According to one family story, the house was a wedding gift from my great-grandparents in the 1930s. In a contrary tale, the house was purchased after years of hard labour by my grandparents. However it happened, my grandparents had moved from the rooms above the family store to their own home by the 1940s.
The house and the tall apple tree. 1943.

The neighbourhood of Mount Pleasant was where Chinese families could live, adjacent to Chinatown and the CPR railyards (now False Creek). (For more on where Chinese – and other – families could not live, see my story on the BC Land Titles Act here.)

The house was a small 2 storey on a huge, deep, double-wide lot. Over the years, my grandparents dug and expanded two enormous gardens where they grew spinach, garlic, onions, green onions, radishes, turnips, carrots, potatoes, lettuce, peas, and bok choy. In lean times, those gardens kept the family fed. In better times, nobody went home without a bag of produce.

My mother and her brothers attended the elementary school up the block, and celebrated birthday parties on the front lawn. My grandmother grew flowers along the front walk.

My grandfather left for work promptly each morning at 7:45 a.m. – the family warehouse just a 4 minute drive away.

The middle

My sister and I visited our grandparents often, spending many weekends with them. We tried to climb the apple tree in the front yard, burnt our fingers on the wood-burning gas stove, and skinned our knees skating on ancient steel roller skates in the back alley.

There were a lot of house parties. My uncles at UBC brought their friends home for dinner; there were mah jong parties, birthdays, Christmases, and Chinese New Years.

The young ones played in the living room while the old ones gossiped in Chinese in the kitchen.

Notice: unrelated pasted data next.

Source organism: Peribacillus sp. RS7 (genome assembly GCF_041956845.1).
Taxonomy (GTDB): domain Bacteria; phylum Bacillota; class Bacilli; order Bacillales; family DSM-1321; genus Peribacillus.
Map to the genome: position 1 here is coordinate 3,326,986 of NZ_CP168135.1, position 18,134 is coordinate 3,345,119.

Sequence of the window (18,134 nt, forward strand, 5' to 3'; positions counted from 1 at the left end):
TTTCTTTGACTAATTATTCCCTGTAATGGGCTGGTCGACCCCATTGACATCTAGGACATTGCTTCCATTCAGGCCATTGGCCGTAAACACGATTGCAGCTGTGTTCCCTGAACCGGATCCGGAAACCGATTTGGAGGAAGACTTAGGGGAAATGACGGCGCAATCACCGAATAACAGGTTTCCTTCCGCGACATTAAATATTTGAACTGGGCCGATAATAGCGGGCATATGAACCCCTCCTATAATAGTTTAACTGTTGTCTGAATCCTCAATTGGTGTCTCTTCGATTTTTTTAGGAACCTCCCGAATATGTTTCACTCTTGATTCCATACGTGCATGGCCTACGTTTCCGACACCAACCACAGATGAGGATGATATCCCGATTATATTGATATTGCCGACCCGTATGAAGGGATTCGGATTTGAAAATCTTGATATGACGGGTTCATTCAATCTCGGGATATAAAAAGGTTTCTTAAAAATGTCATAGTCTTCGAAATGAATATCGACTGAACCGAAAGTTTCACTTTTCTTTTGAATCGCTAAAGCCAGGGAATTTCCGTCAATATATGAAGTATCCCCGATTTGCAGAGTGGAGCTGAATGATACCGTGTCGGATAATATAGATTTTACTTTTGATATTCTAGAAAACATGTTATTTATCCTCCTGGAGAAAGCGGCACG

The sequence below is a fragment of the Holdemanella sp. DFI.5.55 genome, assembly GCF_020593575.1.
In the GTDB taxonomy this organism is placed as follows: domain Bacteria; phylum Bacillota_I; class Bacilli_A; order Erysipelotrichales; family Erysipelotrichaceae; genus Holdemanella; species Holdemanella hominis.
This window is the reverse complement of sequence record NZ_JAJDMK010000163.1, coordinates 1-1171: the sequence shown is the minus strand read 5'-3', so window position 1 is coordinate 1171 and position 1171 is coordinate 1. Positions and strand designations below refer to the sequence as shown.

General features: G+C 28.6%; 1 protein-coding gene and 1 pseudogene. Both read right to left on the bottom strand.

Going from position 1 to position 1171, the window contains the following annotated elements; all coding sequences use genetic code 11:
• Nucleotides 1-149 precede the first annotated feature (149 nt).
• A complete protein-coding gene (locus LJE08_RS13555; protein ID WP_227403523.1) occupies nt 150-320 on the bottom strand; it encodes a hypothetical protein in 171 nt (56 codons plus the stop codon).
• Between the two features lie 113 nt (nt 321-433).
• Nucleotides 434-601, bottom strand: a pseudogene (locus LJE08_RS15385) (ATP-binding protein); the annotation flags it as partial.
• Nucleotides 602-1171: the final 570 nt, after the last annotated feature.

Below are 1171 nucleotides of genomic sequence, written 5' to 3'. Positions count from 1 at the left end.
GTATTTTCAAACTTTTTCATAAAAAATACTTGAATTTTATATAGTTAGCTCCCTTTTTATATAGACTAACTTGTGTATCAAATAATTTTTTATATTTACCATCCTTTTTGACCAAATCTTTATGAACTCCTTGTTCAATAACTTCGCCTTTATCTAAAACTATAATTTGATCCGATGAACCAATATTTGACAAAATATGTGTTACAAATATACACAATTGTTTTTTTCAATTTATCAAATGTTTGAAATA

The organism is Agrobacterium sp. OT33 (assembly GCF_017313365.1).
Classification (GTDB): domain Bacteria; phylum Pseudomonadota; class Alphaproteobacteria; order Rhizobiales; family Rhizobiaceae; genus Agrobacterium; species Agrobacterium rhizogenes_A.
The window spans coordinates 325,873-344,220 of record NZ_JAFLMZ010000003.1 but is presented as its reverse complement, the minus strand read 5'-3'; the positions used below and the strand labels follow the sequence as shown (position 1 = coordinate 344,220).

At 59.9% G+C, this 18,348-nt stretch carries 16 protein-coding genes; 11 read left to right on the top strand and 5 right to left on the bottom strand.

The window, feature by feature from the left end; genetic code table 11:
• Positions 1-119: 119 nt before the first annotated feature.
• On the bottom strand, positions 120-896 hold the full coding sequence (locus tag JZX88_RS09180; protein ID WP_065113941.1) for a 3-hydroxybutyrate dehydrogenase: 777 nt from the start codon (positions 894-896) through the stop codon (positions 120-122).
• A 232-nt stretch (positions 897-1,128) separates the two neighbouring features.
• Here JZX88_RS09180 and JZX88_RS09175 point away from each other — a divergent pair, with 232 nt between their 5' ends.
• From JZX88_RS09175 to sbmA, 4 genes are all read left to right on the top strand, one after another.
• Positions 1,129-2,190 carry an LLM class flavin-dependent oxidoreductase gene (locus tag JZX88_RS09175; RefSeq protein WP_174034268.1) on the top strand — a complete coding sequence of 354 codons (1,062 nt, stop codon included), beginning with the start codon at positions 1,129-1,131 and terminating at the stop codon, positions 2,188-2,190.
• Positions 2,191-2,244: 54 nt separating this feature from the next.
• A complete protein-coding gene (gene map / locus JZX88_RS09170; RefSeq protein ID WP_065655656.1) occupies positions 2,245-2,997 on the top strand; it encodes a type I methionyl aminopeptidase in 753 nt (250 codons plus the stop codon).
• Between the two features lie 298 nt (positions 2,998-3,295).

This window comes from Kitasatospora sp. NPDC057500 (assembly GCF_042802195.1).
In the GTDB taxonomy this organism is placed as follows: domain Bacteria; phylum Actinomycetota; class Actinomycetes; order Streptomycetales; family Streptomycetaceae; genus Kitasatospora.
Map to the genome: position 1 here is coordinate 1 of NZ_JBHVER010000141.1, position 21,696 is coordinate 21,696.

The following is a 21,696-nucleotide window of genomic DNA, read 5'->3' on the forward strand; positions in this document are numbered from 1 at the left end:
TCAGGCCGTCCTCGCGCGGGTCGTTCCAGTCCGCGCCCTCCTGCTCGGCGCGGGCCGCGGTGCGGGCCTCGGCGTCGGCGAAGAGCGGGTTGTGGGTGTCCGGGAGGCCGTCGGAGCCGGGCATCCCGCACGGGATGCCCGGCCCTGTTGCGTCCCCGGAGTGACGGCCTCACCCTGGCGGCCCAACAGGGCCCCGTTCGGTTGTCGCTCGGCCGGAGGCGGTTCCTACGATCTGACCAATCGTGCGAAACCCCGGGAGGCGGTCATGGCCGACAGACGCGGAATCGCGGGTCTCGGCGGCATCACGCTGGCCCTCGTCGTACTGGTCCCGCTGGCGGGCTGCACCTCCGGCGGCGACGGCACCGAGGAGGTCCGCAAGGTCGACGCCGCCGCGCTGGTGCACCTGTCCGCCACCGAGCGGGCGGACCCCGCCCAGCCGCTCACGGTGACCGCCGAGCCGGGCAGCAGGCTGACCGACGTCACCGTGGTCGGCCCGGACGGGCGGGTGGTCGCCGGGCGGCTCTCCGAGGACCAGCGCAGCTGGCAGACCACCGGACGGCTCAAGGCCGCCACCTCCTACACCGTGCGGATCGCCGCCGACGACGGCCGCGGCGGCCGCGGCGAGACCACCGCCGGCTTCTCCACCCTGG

This slideshow requires JavaScript.

The decline

The neighborhood had changed in the intervening years. Vancouver’s city planners, deaf to the protests of the Chinese community, had decided the large lots were too valuable to be residential. The area was rezoned as mixed/light industrial. This meant that as families moved out, selling their homes for the value of bare lots, the houses were demolished. Soon, only two houses remained on our block, sandwiched in-between cement warehouses. The poor, the desperate, and the addicted made their homes in the doorways. My grandparents put extra locks on the front door and a bar across the basement door.

But the view remained. From my second floor window, I could see all of Vancouver.

My grandparents put the house up for sale, but who would want it? It broke my grandmother’s heart to leave her gardens. My grandfather feared the house would be demolished.

The end

When the house finally sold, none of us could bear to visit. We feared it would become another warehouse in the warehouse district, and stayed away.

Until the day E. and I were walking up the street, and saw the construction site. The house frame had been preserved, and although many changes had been made, it was still recognizable as our granparents’ much-loved home.

I stepped over the construction tape.

Copyright 2018. Past Presence. All rights reserved.

I took a bit of liberty with the “present” dateline. The house was reconstructed in the late 80s. I am fascinated by it, and would love a peek inside.

It’s still there, and if you know where it is, you can Google it to see the gorgeous deck.

Maybe the next time I visit Vancouver, I’ll ring the bell on the gate.